Pricing in Social Networks under Limited Information
Elias Carroni () and
Simone Righi ()
No 1503, Working Papers from University of Namur, Department of Economics
We model the choices of a monopolist who faces a partially uninformed population of consumers. She aims at expanding demand by exploiting his (limited) knowledge about consumers’ social network. She offers rewards to current clients in order to induce them to activate their social network and to convince peers to buy the product sold by the company. The program is profitable provided that the monopolist faces a serious enough informational problem and that the cost of investment in the social network is not prohibitively high. Price for informed consumers is lowered by the introduction of the reward compared to the benchmark where no program is run. There are no effects on the price charged to uninformed consumers. The offer of bonuses affects individual incentives of informed people to share information, determining a minimal degree condition for the costly investment in the social network. The level of such threshold strongly depends on the distribution of connections in the social network. In random networks, roughly the most popular half of informed consumers invests, regardless of network density. On the contrary, in scale-free networks the monopolist faces a clear-cut decision between maximising margins (running a small referral program) and maximising demand (motivating many informed agents to communicate). The optimal choice depends on the probability of observing highly-connected individuals. In empirically observed scale-free networks, the first alternative would be preferred, in line with real-world markets.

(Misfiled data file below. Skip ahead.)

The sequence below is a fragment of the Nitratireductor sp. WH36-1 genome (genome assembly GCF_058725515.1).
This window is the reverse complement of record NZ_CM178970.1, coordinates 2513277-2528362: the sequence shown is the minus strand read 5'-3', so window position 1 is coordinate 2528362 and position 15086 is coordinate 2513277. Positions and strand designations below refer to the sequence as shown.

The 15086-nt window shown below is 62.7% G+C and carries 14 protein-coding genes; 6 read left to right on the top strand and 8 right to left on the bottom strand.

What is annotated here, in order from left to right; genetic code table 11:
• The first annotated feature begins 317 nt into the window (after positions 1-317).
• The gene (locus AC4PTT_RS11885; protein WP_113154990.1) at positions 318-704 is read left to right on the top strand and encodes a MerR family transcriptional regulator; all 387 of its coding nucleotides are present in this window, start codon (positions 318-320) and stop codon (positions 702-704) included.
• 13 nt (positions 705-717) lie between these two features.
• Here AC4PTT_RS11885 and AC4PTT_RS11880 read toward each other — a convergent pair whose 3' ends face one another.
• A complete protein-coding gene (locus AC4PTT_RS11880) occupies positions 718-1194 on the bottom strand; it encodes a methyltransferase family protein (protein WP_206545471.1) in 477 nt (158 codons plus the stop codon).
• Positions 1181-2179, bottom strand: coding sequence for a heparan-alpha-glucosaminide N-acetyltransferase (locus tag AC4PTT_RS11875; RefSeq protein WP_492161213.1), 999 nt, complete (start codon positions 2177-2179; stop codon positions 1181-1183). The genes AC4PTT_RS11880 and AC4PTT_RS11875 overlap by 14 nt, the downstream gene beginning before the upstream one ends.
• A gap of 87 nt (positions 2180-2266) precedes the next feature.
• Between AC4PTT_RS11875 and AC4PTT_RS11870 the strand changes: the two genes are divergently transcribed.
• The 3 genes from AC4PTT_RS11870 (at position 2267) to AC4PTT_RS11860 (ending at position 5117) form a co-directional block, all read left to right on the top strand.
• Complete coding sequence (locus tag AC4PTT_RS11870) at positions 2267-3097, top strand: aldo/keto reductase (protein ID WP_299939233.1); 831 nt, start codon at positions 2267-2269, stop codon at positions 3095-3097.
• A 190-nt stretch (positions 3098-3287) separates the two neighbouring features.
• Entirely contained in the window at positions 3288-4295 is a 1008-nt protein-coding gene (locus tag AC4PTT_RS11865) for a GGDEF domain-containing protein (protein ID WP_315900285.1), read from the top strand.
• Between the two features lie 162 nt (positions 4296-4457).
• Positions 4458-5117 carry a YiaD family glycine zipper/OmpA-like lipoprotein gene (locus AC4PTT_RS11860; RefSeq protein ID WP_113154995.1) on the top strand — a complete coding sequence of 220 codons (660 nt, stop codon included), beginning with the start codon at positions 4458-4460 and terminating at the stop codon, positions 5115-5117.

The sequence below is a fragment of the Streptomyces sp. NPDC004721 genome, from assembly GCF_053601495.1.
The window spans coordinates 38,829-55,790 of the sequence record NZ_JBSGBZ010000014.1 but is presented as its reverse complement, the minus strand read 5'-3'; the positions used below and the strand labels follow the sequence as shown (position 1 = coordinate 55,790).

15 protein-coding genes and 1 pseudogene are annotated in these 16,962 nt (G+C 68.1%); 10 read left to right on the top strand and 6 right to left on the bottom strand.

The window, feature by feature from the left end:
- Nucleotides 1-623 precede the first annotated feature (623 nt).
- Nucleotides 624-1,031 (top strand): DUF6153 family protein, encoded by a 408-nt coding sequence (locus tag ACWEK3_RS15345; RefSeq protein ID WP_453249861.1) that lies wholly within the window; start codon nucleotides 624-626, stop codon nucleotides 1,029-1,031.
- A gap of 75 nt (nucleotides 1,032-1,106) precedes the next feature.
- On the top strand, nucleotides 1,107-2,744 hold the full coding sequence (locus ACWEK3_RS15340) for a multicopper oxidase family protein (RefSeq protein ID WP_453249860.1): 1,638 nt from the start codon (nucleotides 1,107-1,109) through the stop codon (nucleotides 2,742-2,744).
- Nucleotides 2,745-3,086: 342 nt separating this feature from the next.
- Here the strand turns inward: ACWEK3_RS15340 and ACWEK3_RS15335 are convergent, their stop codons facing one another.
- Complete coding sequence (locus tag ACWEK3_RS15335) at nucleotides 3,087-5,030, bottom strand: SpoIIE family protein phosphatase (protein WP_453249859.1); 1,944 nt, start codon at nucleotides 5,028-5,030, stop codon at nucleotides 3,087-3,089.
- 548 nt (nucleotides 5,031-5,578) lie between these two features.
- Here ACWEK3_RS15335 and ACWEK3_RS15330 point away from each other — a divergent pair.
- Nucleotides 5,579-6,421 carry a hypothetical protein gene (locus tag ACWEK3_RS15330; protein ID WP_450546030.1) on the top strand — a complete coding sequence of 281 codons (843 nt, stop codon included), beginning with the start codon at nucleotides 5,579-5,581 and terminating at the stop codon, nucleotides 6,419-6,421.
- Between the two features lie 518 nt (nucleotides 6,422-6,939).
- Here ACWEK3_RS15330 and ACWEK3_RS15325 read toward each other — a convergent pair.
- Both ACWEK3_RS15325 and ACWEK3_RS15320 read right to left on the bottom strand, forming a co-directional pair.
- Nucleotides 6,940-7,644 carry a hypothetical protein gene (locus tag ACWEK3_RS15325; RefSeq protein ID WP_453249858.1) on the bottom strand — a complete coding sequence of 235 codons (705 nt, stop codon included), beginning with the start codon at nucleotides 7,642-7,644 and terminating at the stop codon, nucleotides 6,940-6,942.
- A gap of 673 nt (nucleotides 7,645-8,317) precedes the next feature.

Keywords: social networks; monopoly pricing; network-based pricing (search for similar items in EconPapers)
Pages: 27 pages
New Economics Papers: this item is included in nep-com, nep-mkt, nep-net and nep-soc
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